Monday, December 8, 2008

After six weeks of analyzing various aspects of the inner and outer workings of Goodwill, recognizing different problems, and formulating various solutions, my group and I have offered Goodwheels as our final proposal.

Our analysis of Goodwill came from through two avenues: first was an investigation of the circulation of goods throughout the Goodwill system, and second was a series of interviews conducted at various Goodwill stores around Austin. The investigation in regards to the circulation of goods throughout the Goodwill system started at points of distribution, or PODs. More generally, these are the channels through which goods are donated. Once the goods are donated, they are sorted into what can be sold and what can be salvaged. Anything else is either trashed or recycled. Goods that can be sold then head to the floor for a period of three weeks. After the three week time period, any items still not sold are transferred to the Blue Hanger outlet. If the items still do not sell at Blue Hanger, they are divided into two general groups: hard-line goods (shoes, electronics, etc.) and soft-line goods (textiles). Hard-line goods are placed in large cardboard containers called gaylords and soft-line goods are compressed into bales which are generally sold by the ton at pennies per pound. Again, anything that cannot be sold for whatever reason is recycled if possible, or trashed.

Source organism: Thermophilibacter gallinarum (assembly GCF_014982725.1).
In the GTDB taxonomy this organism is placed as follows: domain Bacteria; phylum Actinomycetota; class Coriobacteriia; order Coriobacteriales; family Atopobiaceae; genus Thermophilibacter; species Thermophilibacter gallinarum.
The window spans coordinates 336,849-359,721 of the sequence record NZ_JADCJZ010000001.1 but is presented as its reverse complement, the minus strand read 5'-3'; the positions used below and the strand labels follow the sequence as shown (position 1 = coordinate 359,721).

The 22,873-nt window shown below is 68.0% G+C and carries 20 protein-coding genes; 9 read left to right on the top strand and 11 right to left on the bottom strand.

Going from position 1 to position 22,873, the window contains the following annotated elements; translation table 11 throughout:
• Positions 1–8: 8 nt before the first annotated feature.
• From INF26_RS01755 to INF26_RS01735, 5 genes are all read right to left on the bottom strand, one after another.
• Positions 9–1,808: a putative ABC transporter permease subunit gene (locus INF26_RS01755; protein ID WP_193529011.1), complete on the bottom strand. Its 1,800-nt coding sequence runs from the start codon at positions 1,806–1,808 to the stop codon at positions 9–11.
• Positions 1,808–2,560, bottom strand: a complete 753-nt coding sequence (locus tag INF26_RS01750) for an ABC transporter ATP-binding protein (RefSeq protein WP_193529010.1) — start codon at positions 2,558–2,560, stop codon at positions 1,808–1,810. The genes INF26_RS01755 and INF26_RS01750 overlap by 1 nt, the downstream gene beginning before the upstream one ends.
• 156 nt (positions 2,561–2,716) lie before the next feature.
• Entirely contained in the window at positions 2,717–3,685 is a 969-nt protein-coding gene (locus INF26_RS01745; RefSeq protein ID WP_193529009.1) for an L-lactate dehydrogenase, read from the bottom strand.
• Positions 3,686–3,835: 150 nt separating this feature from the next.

It was during our time spent at the Blue Hanger talking to the head of transportation that we were made aware of seven large unused box trucks. Generally these box trucks are used for transporting goods and materials around the city, but more efficient routing cut the number of trucks needed.

The interviews we conducted covered a broad range of topics regarding the public's general perception and awareness of Goodwill. One of the questions that ultimately lead us to an issue of concern was, " Are you familiar with the Goodwill mission statement? " We discovered that while in fact, the majority of people are at least somewhat aware of the Goodwill mission, there was a large subset, young adults and teenagers, who were oblivious. Also, while many people had a general idea of the mission statement, most did not seem to understand that unlike other charity thrift stores such as Salvation Army, Goodwill's efforts and resources remain in the local community.

Through this analysis, we were then able to identify what our goals might be. In a sentence, they were to efficiently utilize Goodwill's resources in order to strengthen community presence and mission awareness. We feel that Goodwheels fulfills these goals.

So, what is Goodwheels? Goodwheels is essentially a mobile Goodwill run out of the converted cargo space of an unused box trucks that could go to a wide range of Austin events. For example, Austin City Limits already attracts thousands of people each year. Goodwheels would be perfect for ACL in that it could drive down to the park area and set up shop for concert goers who otherwise would not have even thought about shopping at Goodwill that day. Fun Fun Fun Fest, another annual music festival in Austin, would also be a perfect candidate for Goodwheels, especially since it reached out to local Austin businesses this year for the first time, allowing them to set up shop at the festival in an effort to strengthen community ties among one another. Other events occurring on a more regular basis could be First Thursdays on South Congress, or even youth sport events like little league games on the weekends.